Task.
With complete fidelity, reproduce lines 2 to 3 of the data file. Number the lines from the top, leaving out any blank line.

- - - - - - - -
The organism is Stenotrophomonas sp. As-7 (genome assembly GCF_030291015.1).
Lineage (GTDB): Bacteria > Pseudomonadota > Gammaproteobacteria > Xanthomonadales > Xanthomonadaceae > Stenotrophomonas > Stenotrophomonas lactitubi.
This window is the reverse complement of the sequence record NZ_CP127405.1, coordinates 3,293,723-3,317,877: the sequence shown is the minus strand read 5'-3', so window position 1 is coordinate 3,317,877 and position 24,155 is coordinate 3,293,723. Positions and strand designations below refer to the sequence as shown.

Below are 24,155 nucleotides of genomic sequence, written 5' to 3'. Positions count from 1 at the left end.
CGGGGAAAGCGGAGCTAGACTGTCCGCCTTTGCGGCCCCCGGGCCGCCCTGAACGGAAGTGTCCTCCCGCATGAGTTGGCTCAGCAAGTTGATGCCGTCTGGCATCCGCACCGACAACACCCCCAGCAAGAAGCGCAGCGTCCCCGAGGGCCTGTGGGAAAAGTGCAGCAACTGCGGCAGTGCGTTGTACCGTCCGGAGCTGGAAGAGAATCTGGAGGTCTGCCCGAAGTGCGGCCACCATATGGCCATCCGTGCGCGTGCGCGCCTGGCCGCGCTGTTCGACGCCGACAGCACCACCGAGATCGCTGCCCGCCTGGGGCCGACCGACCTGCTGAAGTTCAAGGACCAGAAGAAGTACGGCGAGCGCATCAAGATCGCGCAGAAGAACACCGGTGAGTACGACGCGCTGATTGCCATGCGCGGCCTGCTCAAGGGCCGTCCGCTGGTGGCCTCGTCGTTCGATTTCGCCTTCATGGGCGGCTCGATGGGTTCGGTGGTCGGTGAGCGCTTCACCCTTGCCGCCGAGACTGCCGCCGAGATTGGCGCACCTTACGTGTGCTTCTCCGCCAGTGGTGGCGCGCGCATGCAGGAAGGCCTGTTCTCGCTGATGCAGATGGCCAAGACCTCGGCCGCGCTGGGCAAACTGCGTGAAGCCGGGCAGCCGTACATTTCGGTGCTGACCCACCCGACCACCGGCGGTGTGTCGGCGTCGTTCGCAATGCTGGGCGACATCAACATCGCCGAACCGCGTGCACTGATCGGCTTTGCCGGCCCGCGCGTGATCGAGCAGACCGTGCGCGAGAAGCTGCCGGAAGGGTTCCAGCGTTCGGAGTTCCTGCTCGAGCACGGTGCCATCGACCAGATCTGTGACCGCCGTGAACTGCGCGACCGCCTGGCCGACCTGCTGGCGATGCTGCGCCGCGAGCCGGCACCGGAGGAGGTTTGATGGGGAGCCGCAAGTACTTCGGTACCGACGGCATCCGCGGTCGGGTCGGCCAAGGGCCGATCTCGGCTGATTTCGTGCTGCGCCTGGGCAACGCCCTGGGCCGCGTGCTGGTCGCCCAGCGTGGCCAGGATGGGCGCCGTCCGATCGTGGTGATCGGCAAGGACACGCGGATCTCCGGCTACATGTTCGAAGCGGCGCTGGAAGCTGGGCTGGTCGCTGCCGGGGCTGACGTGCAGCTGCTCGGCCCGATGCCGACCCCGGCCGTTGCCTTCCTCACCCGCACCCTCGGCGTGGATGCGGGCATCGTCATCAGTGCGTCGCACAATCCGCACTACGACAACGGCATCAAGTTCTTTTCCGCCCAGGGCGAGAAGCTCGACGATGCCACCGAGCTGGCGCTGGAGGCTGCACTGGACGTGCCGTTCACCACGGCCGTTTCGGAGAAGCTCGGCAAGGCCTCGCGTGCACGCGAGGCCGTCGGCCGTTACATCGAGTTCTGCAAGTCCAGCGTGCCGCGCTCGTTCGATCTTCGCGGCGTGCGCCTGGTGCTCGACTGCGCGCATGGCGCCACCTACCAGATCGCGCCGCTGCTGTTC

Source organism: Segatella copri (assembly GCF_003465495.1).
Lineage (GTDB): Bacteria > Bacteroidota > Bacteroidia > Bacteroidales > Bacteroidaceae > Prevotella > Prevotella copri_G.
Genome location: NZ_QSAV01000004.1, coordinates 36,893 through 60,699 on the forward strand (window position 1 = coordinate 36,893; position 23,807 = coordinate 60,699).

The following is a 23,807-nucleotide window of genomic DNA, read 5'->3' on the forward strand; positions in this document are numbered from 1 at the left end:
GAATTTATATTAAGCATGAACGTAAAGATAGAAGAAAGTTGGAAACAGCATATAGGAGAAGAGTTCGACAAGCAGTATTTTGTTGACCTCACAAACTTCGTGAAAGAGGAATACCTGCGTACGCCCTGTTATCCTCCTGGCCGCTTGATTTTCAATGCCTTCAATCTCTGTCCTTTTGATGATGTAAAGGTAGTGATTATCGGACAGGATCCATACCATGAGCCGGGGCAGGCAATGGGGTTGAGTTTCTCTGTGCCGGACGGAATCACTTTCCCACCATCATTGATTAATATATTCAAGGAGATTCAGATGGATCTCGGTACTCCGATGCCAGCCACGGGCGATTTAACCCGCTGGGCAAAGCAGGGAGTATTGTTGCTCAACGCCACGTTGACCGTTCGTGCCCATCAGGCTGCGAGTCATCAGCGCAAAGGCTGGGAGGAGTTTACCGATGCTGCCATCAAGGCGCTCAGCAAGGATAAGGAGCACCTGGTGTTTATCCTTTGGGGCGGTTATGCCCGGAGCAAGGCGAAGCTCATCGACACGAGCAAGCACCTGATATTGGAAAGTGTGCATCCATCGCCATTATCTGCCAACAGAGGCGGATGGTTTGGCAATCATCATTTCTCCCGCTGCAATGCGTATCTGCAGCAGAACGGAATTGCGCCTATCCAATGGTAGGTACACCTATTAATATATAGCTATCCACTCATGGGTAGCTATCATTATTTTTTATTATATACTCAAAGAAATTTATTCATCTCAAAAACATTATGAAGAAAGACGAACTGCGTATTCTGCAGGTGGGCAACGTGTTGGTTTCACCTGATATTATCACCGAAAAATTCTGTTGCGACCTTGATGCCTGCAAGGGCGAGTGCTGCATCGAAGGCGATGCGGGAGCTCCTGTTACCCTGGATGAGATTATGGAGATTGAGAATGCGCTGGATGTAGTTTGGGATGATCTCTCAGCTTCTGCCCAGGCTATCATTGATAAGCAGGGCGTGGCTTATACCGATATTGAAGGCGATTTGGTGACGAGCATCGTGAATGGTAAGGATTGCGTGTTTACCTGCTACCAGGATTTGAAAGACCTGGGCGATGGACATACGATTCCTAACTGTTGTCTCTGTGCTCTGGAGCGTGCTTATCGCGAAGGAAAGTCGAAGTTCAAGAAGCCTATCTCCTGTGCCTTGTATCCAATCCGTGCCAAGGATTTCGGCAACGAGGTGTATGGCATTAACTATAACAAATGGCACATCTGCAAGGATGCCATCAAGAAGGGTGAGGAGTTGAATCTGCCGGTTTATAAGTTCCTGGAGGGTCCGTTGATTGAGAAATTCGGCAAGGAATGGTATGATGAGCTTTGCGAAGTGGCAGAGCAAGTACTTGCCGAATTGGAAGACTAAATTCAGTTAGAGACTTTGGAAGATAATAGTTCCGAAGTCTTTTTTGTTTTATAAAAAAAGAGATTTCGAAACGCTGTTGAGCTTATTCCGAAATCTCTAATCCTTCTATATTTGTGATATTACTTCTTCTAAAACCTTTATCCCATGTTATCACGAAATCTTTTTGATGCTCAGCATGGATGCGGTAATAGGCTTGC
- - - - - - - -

Lineage (GTDB): Bacteria > Pseudomonadota > Gammaproteobacteria > Xanthomonadales > Xanthomonadaceae > Stenotrophomonas > Stenotrophomonas lactitubi.
This window is the reverse complement of the sequence record NZ_CP127405.1, coordinates 3,293,723-3,317,877: the sequence shown is the minus strand read 5'-3', so window position 1 is coordinate 3,317,877 and position 24,155 is coordinate 3,293,723. Positions and strand designations below refer to the sequence as shown.